It's Election Year: How to Update Voter Registration After a Move?

Woman voting on election day
Woman voting on election day

If you moved recently, or if you never registered, or you've simply been living under a rock, then it's time to wake up and move on over to the ballot box. Yep, unless you've been in complete media silence with an aluminum foil cap over your head, you know this is an election year for the president of the U.S of A. There is no "debate" that every American needs to cast their ballot this November, so it is vital to check to see if you are properly registered to vote. Even if you moved several years ago, you may not realize you are not registered to vote with your new local election office. Your voter registration does not move with you. If you move within your existing county, you must complete a new voter registration form to update your new address. If you move to a different county or state, you must re-register with your new county and/or state.

Fortunately, there are various places to register and the U.S. Election Assistance Commission (EAC) has made the task simple. Follow this guide to ensure you have a voice in November!

1. By Web & Mail: Visit the EAC website to download and print the National Mail Voter Registration Form. The form also lists pertinent information for each state, including the mailing address to which to send the completed form. You can use the National Mail Voter Registration Form to change your name, change your address, or register with a political party. Once you have completed the registration form, mail it to the address listed under your state in the "State Instructions."

2. By Web: If you are more of a modern voter, Rock the Vote provides an Online Voter Registration Platform.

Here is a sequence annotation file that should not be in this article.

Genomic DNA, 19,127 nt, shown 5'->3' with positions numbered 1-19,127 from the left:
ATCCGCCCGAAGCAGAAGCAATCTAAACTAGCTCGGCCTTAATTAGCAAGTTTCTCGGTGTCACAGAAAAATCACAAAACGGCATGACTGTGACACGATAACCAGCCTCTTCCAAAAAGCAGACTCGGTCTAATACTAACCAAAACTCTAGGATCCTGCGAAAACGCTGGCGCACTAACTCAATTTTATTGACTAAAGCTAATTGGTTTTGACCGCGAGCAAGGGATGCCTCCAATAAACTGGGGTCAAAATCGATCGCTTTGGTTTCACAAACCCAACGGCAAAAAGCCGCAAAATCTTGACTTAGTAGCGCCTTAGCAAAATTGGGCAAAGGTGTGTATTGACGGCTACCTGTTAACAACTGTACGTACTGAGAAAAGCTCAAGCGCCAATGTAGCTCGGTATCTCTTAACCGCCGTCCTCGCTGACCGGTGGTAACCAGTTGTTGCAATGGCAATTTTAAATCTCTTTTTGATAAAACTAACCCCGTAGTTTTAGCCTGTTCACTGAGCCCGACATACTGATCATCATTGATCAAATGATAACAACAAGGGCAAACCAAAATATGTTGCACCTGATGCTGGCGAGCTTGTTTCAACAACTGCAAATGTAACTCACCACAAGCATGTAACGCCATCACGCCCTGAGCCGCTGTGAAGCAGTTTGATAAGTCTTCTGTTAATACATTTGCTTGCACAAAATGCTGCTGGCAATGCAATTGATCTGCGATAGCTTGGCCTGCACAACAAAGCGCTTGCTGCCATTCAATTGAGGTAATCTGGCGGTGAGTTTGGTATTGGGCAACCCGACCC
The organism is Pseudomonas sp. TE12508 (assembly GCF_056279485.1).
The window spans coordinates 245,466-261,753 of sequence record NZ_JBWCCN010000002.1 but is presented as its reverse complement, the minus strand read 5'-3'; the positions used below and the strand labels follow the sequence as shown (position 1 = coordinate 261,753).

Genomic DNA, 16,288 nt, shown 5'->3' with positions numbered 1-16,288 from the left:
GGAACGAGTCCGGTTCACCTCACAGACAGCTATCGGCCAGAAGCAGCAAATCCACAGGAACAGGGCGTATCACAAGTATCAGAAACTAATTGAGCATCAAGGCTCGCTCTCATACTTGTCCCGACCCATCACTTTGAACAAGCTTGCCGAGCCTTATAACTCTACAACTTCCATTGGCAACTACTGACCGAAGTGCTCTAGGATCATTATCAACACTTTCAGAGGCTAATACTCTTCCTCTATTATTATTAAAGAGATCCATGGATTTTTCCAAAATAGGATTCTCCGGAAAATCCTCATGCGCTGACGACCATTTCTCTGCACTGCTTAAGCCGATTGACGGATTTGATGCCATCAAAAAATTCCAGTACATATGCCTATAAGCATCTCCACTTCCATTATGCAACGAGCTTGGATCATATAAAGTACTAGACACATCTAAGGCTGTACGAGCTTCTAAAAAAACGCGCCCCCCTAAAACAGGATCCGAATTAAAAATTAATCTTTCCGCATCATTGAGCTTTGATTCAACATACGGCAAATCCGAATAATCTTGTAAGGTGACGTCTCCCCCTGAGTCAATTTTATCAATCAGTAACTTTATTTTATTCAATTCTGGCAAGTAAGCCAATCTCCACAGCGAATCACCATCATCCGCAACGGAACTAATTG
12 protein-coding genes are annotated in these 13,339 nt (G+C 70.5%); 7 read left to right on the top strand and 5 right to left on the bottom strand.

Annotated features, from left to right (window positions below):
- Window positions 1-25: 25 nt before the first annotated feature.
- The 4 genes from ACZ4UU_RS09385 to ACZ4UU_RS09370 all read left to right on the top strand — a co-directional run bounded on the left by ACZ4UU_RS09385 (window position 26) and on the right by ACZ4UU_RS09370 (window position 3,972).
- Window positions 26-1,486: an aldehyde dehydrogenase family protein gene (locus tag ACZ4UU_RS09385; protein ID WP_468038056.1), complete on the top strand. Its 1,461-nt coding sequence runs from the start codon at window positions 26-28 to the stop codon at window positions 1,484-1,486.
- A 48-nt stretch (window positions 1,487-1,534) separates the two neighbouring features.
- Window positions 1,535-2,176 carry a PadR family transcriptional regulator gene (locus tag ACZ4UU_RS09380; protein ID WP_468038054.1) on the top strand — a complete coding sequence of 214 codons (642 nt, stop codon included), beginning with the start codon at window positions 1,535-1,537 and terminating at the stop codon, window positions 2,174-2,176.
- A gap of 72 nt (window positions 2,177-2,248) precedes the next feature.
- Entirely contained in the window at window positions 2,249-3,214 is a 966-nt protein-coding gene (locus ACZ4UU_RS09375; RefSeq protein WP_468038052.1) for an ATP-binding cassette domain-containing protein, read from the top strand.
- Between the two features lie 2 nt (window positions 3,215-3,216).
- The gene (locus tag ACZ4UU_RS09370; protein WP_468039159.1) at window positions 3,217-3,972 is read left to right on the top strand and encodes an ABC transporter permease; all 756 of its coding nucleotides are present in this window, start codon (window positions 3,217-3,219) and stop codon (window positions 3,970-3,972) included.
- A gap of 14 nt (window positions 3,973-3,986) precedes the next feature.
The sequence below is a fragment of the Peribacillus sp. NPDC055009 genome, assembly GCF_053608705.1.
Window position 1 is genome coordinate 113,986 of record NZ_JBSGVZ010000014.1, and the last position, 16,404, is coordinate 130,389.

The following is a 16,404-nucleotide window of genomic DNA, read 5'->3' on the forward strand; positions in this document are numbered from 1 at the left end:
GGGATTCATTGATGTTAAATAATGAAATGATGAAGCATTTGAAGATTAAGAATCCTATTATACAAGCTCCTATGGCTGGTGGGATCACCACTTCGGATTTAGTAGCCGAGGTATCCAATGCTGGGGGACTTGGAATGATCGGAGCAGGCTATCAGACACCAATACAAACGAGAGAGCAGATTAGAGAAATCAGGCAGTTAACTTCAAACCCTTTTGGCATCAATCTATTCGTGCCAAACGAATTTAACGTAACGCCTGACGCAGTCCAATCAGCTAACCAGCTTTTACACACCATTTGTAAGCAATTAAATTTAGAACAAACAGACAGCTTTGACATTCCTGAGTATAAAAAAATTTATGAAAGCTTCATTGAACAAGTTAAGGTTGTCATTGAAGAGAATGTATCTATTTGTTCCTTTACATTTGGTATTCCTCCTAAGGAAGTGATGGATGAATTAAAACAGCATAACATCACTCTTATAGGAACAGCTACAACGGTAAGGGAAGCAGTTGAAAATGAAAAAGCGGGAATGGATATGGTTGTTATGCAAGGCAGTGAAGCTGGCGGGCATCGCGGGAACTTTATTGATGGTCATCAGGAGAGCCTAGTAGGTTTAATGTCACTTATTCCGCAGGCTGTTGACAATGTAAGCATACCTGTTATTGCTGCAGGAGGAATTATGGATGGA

3. By Car or Foot: Deliver your registration form in person to your local voter registration office or you can also update your voter registration in person at these places: State or local election offices, the Department of Motor Vehicles, any public facility that the state allows voter registration (e.g. public library, public school, or city or county clerk's office).

4. When to Register: ASAP! Each state has its own deadline for registering to vote. Check the deadline for your state on the last page of your voter registration form booklet. Or visit Rock the Vote for state by state information, deadlines, and election dates.

5. Exceptions: You cannot use the National Mail Voter Registration Form if you live outside the United States or if you are in the military stationed away from home. Use the Federal Postcard Application available to you from military bases, American embassies, or consular offices. New Hampshire town and city clerks will accept this application only as a request for their own absentee voter mail in registration form. North Dakota does not have voter registration. Wyoming law does not permit mail registration.

For more tips on how to register to vote after a move visit EAC's website. Now voice your choice! Register and then by all means vote! Remember there are still countries where women can't vote. Historically, we fought hard for our right to elect a president. Use your power, vote.


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